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Terms and Definitions

What is a salaried employee?

Updated: May 16, 2024

Salaried employee definition and meaning

A salaried employee receives a fixed, predetermined amount of pay for performing their work duties, which is usually paid on a weekly, biweekly, or semimonthly basis, though some (higher earning) salaried employees are paid monthly. Most salaried employees are exempt from overtime pay regulations. As a result, they normally do not receive extra pay for working more than 40 hours in a week.

Learning more about salaried employees

Salaried employee vs hourly employee

A salaried employee, also known as a salaried worker, is paid a fixed amount per payroll cycle. This amount is typically established as an annual salary (e.g., $70,000 per year) at the time of hiring or during the performance review process. This annual amount is then divided into equal payments to be made according to the employee’s pay frequency (e.g., biweekly or semimonthly).

 

Most salaried employees are excluded from minimum wage and overtime pay under the Fair Labor Standards Act (FLSA). These salaried employees are referred to as “exempt.” Also known as white-collar employees, exempt employees typically work in executive, administrative, and professional roles.

 

Conversely, an hourly employee is paid based on their agreed-upon hourly rate, not a fixed sum. Unlike most salaried employees, most hourly employees are not excluded from the FLSA’s minimum wage and overtime pay regulations. As a result, they are termed “nonexempt.”

 

Although most salaried employees are exempt, a salaried employee can be nonexempt. In the latter case, they are eligible for both minimum wage and overtime pay. Therefore, it’s important to properly examine the FLSA’s rules before classifying a salaried employee as exempt or nonexempt.

 

Salaried exempt vs salaried nonexempt

Salaried exempt

An employee is salaried exempt if they perform the required FLSA job duties plus earn at least the minimum salary requirement of $684 per week

In addition:

  • They should not receive overtime pay if they work more than 40 hours in a week.
  • They do not have to log or track their work hours.
  • They must typically receive their full salary if they perform any work during the week.
  • They can be required to work a specific number of hours per week (e.g., 35 – 40).
  • Their employer can deduct from their salary only if the FLSA permits the deduction.
  • In some cases, they may receive additional compensation – such as a bonus or flat sum – for working beyond the typical workweek (just not in the form of overtime pay).

 

Salaried nonexempt

An employee is salaried nonexempt if they do not fulfill the FLSA job duties test, even though they earn a salary. For example, a salaried administrative worker who does not perform the administrative duties outlined in the FLSA is nonexempt. The fact that they are nonexempt makes them eligible for minimum wage and overtime under the FLSA.

 

In addition:

  • They must adhere to certain timekeeping requirements.
  • Their salary covers a fixed number of hours, which they are expected to work.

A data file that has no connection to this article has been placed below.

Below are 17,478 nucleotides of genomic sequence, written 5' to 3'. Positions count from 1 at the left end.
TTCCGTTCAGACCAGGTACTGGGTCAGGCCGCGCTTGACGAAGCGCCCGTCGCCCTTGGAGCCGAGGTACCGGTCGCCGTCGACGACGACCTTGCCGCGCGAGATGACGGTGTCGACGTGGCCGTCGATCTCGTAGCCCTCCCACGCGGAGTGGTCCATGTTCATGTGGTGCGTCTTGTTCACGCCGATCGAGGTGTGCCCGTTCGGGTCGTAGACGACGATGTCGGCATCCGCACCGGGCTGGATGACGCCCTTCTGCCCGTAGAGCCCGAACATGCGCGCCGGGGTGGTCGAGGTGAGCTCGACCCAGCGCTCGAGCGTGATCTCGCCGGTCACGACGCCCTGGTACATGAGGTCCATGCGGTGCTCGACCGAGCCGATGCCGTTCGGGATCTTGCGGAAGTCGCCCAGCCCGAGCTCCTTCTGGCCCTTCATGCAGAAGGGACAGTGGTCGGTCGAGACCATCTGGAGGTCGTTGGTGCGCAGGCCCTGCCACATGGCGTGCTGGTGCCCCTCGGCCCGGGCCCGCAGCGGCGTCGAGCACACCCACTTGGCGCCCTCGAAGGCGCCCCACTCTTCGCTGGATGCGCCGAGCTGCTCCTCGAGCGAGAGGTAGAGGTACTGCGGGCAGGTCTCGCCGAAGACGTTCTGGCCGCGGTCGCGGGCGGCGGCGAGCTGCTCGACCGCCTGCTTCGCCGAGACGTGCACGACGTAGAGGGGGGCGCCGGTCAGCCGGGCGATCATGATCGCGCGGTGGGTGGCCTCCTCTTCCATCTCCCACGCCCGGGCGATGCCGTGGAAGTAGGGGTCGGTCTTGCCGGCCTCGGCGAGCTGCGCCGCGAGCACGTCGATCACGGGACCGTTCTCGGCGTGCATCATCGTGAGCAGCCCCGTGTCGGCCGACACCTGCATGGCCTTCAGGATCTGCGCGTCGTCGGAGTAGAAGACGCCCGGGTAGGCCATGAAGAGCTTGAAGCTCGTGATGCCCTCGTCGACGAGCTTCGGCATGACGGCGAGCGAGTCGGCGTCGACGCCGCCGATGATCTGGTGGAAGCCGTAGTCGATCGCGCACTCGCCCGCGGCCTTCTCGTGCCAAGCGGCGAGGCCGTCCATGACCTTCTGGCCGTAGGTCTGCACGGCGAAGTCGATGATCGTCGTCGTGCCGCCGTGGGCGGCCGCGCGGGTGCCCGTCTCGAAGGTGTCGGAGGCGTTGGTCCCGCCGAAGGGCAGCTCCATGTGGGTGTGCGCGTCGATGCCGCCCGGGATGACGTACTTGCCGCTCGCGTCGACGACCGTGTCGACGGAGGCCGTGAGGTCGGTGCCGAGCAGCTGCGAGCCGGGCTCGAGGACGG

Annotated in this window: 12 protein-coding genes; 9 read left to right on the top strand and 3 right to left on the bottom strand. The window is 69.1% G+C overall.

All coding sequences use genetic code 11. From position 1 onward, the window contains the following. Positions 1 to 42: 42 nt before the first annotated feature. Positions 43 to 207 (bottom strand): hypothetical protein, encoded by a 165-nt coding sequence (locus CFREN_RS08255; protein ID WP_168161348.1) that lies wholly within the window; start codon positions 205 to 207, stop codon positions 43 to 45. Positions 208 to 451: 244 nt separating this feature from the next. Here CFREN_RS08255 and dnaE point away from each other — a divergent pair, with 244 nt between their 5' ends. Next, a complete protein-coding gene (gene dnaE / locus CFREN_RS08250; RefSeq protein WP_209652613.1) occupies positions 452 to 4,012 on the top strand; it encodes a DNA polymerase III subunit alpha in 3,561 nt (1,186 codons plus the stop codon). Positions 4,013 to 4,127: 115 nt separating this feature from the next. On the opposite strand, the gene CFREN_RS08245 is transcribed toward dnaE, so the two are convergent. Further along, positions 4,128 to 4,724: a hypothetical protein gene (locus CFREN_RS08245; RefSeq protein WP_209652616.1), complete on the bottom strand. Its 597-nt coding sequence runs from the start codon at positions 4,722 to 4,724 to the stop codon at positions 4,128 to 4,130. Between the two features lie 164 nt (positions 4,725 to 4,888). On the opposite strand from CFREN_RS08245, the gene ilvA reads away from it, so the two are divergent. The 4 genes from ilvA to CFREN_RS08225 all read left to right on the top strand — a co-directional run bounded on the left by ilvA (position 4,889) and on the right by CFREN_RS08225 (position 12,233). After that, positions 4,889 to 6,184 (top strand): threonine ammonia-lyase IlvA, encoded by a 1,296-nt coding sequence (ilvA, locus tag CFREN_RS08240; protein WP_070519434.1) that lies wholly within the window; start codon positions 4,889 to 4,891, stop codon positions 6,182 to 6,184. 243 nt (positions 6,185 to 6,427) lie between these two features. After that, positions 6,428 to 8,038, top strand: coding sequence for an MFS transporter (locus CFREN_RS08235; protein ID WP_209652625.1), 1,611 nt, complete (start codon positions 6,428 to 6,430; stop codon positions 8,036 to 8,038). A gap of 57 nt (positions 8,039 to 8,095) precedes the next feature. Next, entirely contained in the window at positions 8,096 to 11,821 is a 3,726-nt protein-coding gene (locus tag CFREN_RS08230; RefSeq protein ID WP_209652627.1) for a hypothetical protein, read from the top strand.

• They are entitled to at least the minimum wage – $7.25 per hour under the FLSA. This comes in the form of a fixed salary (e.g., $50,000 per year).
  • They must receive overtime pay if they work more than 40 hours in a week.
  • They must record their work hours in case they become eligible for overtime.

 

State law and salaried employees

Along with reviewing the FLSA, its important to check state laws for any salary-related legislation.

Here are some things to keep in mind:

  • Salaried employees are most often paid biweekly or semimonthly. However, before assigning a pay frequency for your salaried employees, be sure to see if your state has minimum payday laws. You can pay more frequently than the state-mandated time frame, but not less often.
  • Some states have their own minimum wage and overtime laws, separate from the FLSA. If an employee is salaried nonexempt, they may be entitled to a higher minimum wage and/or overtime under state law. Some states require overtime for hours worked over a certain amount for the day or week. Keep in mind that a few states mandate double-time pay as well, for work hours exceeding a specific amount.
  • States such as California and New York have overtime exemption laws, separate from the FLSA. For example, California has its own job duties tests and salary threshold. As noted by CalChamber, “For most exemptions [in California], more than 50 percent of an employee’s time must be spent performing exempt job duties.” Furthermore, most exempt employees must earn no less than twice the state minimum wage for full-time employment, on a monthly basis.

 

Generally, if a salaried employee is subject to both the FLSA and state wage and hour laws, the employer should utilize the law that is most beneficial to the employee.

Using salaried employee in a sentence

“Instead of automatically classifying a salaried employee as exempt, we first analyze the FLSA’s criteria for the position. We also check for any state requirements.”

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